Tips4EyeDocs Daily for 12/17/2011 No. 4 Poor Weather Driving + More


What kind of the eye sight is needed to drive in inclement weather.

This morning while I was driving to work, I faced a deep bank of fog. I thought about how sharp my vision needed to be in order drive in this condition. I quickly realized that th key to driving in this fog was to discern both headlights and shapes.

I think doctors who practice in aress work poor weather is expected should talk about driving in these conditions with their patients.  Sometimes special tints can assist drivers by enhancing contrast or sharpness in poor lighting and weather.  Do you talk to your patients specifically about driving in poor weather or at night?


RT @DrRobMelendez: New York State report showing downward trend of demand for graduating ophthalmology residents when compared with…

Pew Internet via @SusannahFox trough @mobilehealth: A whopping 64% of 18-29 yr-old cell phone owners access internet on their phone:

Via @VisionMonday: How Are ECPs Using New Google+ Pages? #googleplus #socialmedia #optical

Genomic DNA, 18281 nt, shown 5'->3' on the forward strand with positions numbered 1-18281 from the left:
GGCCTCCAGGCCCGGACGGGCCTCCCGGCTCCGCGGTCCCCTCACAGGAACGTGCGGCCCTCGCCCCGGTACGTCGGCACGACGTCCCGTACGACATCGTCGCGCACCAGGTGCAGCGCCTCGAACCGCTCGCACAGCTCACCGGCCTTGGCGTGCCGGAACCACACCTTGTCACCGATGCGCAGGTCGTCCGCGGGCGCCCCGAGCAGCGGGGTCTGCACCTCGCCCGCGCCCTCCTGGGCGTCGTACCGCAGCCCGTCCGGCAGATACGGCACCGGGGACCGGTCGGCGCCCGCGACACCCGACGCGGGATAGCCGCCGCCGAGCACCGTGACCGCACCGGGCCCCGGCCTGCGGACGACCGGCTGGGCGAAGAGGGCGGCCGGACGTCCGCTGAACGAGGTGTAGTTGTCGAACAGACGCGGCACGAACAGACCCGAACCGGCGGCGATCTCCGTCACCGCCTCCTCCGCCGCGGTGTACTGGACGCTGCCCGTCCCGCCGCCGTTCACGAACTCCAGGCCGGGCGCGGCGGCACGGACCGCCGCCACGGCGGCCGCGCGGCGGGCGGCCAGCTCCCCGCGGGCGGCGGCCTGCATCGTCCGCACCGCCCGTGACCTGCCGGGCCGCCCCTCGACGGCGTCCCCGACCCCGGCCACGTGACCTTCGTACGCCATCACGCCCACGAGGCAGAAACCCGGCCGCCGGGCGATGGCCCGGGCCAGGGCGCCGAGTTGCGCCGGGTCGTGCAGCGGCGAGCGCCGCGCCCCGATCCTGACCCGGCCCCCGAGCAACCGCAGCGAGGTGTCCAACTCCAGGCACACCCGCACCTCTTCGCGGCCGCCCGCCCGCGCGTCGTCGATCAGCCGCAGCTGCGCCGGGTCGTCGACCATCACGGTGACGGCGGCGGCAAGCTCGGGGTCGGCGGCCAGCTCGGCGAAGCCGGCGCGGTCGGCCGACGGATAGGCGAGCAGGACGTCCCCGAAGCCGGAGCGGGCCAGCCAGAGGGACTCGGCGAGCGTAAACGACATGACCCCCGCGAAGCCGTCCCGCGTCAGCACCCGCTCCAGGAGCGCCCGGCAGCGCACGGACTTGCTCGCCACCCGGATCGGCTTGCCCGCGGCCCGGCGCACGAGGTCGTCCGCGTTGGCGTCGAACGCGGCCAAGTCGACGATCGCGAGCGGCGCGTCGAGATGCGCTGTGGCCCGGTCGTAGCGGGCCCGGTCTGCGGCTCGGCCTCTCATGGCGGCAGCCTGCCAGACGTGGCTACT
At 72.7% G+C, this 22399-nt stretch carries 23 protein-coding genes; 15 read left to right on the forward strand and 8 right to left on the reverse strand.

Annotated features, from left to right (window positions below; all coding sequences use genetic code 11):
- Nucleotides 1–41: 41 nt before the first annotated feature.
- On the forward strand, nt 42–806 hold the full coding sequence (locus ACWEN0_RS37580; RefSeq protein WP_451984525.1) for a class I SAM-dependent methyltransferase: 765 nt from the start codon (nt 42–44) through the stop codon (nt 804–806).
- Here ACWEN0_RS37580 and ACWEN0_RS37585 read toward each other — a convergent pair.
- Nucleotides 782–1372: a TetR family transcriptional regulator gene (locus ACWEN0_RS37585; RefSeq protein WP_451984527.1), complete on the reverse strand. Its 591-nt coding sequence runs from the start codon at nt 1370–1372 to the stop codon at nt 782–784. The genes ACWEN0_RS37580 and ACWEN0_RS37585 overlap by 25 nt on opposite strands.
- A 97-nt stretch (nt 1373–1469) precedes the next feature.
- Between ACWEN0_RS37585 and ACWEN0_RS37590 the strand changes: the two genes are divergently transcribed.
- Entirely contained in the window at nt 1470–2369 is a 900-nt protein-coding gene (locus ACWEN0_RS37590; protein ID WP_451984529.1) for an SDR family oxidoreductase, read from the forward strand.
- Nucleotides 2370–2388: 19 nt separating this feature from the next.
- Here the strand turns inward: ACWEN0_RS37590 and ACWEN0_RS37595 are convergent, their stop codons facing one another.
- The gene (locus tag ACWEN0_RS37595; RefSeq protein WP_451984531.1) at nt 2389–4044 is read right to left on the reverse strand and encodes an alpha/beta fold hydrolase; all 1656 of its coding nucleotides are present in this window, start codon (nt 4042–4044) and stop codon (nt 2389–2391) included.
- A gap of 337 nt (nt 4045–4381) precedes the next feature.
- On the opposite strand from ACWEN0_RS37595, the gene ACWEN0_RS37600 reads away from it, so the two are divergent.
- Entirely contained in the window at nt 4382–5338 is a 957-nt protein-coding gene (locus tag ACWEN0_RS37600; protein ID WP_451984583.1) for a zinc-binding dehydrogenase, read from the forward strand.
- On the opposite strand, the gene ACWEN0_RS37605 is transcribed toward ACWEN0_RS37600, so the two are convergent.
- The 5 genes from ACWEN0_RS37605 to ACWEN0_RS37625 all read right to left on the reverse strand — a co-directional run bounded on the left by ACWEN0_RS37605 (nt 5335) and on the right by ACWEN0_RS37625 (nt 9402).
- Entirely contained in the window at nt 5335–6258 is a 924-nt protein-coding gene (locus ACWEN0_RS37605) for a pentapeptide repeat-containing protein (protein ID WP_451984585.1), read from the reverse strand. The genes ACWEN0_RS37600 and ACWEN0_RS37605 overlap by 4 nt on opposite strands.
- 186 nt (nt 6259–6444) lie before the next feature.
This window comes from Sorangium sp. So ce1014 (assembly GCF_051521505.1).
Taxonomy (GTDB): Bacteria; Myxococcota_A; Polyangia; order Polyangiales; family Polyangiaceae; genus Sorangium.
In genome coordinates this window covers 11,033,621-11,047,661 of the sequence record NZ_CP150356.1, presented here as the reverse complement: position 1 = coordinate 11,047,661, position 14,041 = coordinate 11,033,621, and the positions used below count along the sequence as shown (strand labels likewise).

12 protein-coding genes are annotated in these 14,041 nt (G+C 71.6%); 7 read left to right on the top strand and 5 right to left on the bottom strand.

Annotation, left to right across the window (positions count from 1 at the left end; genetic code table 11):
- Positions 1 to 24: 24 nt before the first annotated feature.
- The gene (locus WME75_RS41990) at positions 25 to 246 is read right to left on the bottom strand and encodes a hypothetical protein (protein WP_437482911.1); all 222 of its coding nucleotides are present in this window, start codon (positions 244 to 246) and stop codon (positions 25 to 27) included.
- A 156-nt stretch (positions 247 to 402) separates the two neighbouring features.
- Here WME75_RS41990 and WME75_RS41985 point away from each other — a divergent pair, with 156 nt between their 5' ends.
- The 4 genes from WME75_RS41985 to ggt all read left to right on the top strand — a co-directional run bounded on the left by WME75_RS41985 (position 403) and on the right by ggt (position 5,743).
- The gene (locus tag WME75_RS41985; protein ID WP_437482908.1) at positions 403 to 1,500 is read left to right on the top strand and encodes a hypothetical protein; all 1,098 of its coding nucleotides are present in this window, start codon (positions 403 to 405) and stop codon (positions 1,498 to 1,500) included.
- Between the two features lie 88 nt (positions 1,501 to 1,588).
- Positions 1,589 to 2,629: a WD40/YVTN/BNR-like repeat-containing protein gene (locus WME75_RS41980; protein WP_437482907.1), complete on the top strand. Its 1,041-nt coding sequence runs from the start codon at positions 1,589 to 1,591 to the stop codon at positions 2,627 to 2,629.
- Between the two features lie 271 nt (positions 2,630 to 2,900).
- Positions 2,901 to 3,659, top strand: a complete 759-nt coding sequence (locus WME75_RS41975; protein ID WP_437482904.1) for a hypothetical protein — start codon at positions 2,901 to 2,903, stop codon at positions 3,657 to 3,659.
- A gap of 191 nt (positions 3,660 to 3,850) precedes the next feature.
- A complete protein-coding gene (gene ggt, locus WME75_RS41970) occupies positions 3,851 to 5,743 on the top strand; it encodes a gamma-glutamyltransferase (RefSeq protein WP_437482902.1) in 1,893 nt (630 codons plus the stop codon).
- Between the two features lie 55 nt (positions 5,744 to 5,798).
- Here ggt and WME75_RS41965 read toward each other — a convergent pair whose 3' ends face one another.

The first two are for Tips4EyeDocs via @jameshutto: “Three Small Biz Books Worth Reading”


Prasher P. “Acute Corneal Melt Associated With Topical Bromfenac Use.” Eye Contact Lens.  2011 Dec 13; [Epub ahead of print] 

Department of Ophthalmology, Sri Guru Ram Das Institute of Medical Sciences and Research, Vallah, Amritsar, Punjab, India.

PURPOSE:: To report a case of acute corneal melt associated with use of bromfenac ophthalmic solution.

METHODS:: Case report.

RESULTS:: A 61-year-old man developed acute corneal melt 5 days after having combined cataract and pterygium surgery in his left eye. Postoperatively, he had been using bromfenac eyedrops four times daily along with the combination of ofloxacin and dexamethasone six times and timolol eyedrops twice daily. Ocular examination revealed the presence of asymptomatic dry eyes. He was managed conservatively with topical antibiotics, lubricants, and bandage contact lens application. The corneal melt healed completely with best-corrected visual acuity of 20/30 at 4 weeks postoperatively.

CONCLUSIONS:: The current case suggests that corneal melt can occur as a complication of inadvertent excessive use of topical bromfenac in the presence of preexisting ocular surface disorders. However, good visual outcome can be achieved by prompt conservative treatment if accurate diagnosis is made at an early stage.

PMID: 22169877 [PubMed – as supplied by publisher]

About Richard Hom OD, MPA

Dr. Hom holds Doctor of Optometry and Masters in Public Administration degrees and practices family eye care and consults on public policy, health information technology and program evaluation.
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